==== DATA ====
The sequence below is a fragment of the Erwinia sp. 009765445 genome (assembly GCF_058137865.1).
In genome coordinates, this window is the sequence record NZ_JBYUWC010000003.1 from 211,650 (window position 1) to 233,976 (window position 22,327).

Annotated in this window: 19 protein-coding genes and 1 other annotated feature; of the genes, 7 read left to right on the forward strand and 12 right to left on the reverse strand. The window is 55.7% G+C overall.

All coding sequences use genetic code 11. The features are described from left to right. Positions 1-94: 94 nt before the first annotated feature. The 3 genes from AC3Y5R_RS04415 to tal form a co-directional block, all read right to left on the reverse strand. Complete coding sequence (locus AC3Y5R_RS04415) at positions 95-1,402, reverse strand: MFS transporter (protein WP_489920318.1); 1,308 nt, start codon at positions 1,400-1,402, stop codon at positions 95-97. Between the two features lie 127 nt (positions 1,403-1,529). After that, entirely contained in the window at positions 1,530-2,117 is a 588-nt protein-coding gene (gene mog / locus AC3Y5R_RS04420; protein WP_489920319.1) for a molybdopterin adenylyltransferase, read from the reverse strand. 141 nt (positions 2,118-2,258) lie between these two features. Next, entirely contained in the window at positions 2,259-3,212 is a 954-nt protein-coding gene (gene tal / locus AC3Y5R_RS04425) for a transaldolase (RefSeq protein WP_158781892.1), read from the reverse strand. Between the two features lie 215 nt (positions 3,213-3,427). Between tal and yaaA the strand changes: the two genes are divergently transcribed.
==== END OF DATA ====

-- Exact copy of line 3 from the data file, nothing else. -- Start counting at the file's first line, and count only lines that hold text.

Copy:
Annotated in this window: 19 protein-coding genes and 1 other annotated feature; of the genes, 7 read left to right on the forward strand and 12 right to left on the reverse strand. The window is 55.7% G+C overall.